Is Akt the “Warburg kinase”?—Akt-energy metabolism interactions and oncogenesis
- R. Brooks Robeya, b, c, 1, , ,
- Nissim Hayd, 2, ,
- a Research and Development Service, White River Junction VA Medical Center, United States
- b Department of Medicine, Dartmouth Medical School, United States
- c Department of Physiology, Dartmouth Medical School, United States
- d Department of Biochemistry and Molecular Genetics, University of Illinois at Chicago, United States
- Available online 14 December 2008.
- Link: http://www.sciencedirect.com/science/article/pii/S1044579X08001053
The serine/threonine kinase Akt – also known as protein kinase B (PKB) – has emerged as one of the most frequently activated protein kinases in human cancer. In fact, most, if not all, tumors ultimately find a way to activate this important kinase. As such, Akt activation constitutes a hallmark of most cancer cells, and such ubiquity presumably connotes important roles in tumor genesis and/or progression. Likewise, the hypermetabolic nature of cancer cells and their increased reliance on “aerobic glycolysis”, as originally described by Otto Warburg and colleagues, are considered metabolic hallmarks of cancer cells. In this review, we address the specific contributions of Akt activation to the signature metabolic features of cancer cells, including the so-called “Warburg effect”.
- Energy metabolism;
- Oxygen consumption;
- Oxidative phosphorylation;
Figures and tables from this article:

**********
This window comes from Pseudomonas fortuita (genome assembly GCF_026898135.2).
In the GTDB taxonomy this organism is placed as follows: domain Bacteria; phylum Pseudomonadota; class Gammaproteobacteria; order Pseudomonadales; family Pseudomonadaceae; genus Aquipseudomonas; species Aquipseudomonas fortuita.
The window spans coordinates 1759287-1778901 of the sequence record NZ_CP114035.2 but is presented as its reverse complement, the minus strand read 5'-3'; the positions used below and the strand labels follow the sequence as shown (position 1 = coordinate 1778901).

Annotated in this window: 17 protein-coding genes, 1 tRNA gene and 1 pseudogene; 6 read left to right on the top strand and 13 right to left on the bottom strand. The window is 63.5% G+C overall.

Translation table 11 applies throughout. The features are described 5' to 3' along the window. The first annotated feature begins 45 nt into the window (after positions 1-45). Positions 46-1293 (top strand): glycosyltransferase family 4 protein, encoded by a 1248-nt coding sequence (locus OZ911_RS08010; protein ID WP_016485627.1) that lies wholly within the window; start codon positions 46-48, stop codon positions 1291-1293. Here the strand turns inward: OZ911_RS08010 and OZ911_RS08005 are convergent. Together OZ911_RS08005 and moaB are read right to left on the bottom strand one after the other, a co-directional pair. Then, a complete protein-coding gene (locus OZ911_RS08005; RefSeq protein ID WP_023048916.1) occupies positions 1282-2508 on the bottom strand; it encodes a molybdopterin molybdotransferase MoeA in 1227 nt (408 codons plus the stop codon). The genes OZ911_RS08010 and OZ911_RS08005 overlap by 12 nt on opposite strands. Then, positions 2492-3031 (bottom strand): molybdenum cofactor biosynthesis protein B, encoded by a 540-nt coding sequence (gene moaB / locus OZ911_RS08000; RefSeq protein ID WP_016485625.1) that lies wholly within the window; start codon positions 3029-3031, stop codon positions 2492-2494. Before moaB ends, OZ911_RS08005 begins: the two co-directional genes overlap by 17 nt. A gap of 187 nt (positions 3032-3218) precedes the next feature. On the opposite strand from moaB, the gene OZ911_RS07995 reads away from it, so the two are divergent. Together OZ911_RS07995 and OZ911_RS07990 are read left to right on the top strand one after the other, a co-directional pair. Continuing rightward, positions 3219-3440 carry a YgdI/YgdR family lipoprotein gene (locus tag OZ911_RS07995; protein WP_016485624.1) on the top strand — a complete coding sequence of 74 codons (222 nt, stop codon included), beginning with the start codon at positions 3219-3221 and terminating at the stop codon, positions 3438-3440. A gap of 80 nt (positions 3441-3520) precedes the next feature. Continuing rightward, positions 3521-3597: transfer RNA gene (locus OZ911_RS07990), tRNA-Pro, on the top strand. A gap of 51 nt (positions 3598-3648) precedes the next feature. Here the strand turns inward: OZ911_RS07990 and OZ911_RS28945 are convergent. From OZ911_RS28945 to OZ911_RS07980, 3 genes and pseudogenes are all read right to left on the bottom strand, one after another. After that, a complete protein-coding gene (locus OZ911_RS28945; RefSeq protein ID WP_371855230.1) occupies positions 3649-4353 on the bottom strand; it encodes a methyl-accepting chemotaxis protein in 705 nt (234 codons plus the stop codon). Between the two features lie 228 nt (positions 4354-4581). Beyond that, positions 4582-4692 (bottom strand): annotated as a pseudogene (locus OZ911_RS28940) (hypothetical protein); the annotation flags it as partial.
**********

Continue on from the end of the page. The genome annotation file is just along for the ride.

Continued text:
Fig. 1. Coupling between Akt-mediated cellular energy metabolism, cell survival and proliferation. Following activation by PI3K, PDK1, and mTORC2, Akt increases cellular ATP production by accelerating both glycolytic and oxidative metabolism. Akt may increase oxidative phosphorylation by enhancing metabolic coupling between glycolysis and oxidative phosphorylation through facilitation of mitochondrial hexokinase (mtHK; i.e. HKI and HKII) association with VDAC and mitochondria, and by as yet unknown mechanisms. By facilitating mtHK association with mitochondria, Akt increases cell survival. Akt also enhances glycolytic flux by multiple mechanisms. First, it increases glucose (Glc) uptake by increasing the expression of Glc transporters (GLUT1, GLUT2, and GLUT4), and, in some cases, by promoting translocation to the plasma membrane. Second, enhanced coupling between oxidative phosphorylation and glycolysis may also kinetically favor enhanced glycolytic flux. Third, hyperactive Akt activates mTORC1, which promotes HIF1α accumulation under normoxic conditions and increases GLUT1, HKII, and lactate dehydrogenase (LDH) abundance. The increased capacity for both Glc transport and phosphorylation results in increased glucose-6-phosphate (Glc-6-P) availability for utilization in both glycolysis and the pentose phosphate pathway (PPP). Fourth, Akt phosphorylates and activates phosphofructokinase-2 (PFK2), which leads to allosteric activation of phosphofructokinase-1 (PFK1) by the PFK2 product fructose-2,6-bisphosphate (Fru-2,6-P2). Citrate generated in the mitochondrial TCA cycle is exported to the cytoplasm, where it is utilized for acetyl-coA generation by ATP-citrate lyase (ACL), which is directly phosphorylated and activated by Akt. By increasing citrate utilization, Akt may help drive TCA cycle flux, in addition to providing precursors for lipid biosynthesis for new membrane generation. Finally, Akt-increased cellular ATP levels serve to maintain low AMPK activity, which is required for full mTORC1 activation. As the most critical downstream effector of Akt, mTORC1 is largely responsible for the contributions of Akt to cell growth, cell proliferation, and susceptibility to oncogenic transformation